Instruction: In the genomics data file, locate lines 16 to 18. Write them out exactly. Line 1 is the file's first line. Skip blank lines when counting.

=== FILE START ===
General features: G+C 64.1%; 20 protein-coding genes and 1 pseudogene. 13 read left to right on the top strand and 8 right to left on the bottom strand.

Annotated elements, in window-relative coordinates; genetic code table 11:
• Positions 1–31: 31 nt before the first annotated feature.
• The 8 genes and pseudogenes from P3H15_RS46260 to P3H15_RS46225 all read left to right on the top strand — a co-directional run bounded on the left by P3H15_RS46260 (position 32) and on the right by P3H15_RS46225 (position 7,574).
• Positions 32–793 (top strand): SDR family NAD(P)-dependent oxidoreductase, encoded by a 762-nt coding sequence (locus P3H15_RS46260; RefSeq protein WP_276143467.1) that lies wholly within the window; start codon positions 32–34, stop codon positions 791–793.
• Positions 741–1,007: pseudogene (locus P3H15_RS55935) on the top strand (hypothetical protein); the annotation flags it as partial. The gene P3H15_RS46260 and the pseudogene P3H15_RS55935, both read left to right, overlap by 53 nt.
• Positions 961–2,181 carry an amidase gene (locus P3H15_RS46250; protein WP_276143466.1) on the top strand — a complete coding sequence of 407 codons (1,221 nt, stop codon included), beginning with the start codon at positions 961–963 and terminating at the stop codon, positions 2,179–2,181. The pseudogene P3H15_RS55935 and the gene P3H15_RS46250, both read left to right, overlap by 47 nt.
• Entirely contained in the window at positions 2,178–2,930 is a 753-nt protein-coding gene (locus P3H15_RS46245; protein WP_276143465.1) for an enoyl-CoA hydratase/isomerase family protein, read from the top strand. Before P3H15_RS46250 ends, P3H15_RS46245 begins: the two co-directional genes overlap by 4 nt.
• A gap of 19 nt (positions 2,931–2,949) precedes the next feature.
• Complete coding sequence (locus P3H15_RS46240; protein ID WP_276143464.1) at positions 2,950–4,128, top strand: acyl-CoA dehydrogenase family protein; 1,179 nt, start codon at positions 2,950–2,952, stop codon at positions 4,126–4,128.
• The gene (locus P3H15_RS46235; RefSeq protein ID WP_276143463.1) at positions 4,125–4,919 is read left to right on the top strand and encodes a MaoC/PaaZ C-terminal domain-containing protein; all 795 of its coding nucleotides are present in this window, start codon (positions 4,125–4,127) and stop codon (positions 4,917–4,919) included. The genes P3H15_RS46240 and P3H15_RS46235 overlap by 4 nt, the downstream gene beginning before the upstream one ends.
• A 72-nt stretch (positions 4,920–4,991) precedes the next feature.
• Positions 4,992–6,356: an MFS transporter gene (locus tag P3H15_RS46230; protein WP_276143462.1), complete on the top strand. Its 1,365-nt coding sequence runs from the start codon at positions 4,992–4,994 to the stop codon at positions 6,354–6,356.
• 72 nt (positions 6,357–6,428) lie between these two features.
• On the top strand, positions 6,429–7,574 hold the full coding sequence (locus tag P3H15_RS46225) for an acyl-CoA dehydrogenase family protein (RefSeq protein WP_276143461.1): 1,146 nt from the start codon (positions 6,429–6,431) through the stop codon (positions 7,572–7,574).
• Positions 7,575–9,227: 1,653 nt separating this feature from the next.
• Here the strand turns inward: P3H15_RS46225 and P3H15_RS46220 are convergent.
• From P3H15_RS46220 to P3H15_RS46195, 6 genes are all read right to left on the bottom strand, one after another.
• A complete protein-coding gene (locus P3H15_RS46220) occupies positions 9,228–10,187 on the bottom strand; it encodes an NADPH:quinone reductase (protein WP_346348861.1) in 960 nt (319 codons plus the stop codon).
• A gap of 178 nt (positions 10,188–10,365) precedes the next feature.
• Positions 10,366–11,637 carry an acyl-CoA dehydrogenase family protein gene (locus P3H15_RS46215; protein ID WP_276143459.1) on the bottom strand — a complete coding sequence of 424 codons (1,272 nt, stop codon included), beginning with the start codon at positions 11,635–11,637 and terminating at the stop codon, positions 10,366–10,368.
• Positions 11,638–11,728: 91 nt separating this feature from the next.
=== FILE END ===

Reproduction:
• Positions 7,575–9,227: 1,653 nt separating this feature from the next.
• Here the strand turns inward: P3H15_RS46225 and P3H15_RS46220 are convergent.
• From P3H15_RS46220 to P3H15_RS46195, 6 genes are all read right to left on the bottom strand, one after another.